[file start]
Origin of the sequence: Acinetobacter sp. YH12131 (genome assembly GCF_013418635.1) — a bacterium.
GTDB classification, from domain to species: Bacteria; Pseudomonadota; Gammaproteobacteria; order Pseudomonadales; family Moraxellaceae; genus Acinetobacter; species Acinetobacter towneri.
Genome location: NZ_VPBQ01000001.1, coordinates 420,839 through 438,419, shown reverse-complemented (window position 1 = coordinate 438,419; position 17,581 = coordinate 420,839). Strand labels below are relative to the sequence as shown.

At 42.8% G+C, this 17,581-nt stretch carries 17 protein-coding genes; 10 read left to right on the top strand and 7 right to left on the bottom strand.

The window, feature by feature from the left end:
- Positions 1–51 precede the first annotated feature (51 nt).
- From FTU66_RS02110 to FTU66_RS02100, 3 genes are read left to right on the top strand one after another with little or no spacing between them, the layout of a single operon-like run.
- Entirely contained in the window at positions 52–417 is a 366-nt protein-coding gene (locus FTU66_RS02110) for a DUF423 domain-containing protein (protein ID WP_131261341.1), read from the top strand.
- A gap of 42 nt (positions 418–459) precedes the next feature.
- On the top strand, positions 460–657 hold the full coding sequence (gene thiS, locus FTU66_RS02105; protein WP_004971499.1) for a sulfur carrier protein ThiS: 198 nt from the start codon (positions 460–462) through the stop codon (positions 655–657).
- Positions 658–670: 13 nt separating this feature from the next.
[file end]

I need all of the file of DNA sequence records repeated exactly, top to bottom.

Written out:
Origin of the sequence: Acinetobacter sp. YH12131 (genome assembly GCF_013418635.1) — a bacterium.
GTDB classification, from domain to species: Bacteria; Pseudomonadota; Gammaproteobacteria; order Pseudomonadales; family Moraxellaceae; genus Acinetobacter; species Acinetobacter towneri.
Genome location: NZ_VPBQ01000001.1, coordinates 420,839 through 438,419, shown reverse-complemented (window position 1 = coordinate 438,419; position 17,581 = coordinate 420,839). Strand labels below are relative to the sequence as shown.

At 42.8% G+C, this 17,581-nt stretch carries 17 protein-coding genes; 10 read left to right on the top strand and 7 right to left on the bottom strand.

The window, feature by feature from the left end:
- Positions 1–51 precede the first annotated feature (51 nt).
- From FTU66_RS02110 to FTU66_RS02100, 3 genes are read left to right on the top strand one after another with little or no spacing between them, the layout of a single operon-like run.
- Entirely contained in the window at positions 52–417 is a 366-nt protein-coding gene (locus FTU66_RS02110) for a DUF423 domain-containing protein (protein ID WP_131261341.1), read from the top strand.
- A gap of 42 nt (positions 418–459) precedes the next feature.
- On the top strand, positions 460–657 hold the full coding sequence (gene thiS, locus FTU66_RS02105; protein WP_004971499.1) for a sulfur carrier protein ThiS: 198 nt from the start codon (positions 460–462) through the stop codon (positions 655–657).
- Positions 658–670: 13 nt separating this feature from the next.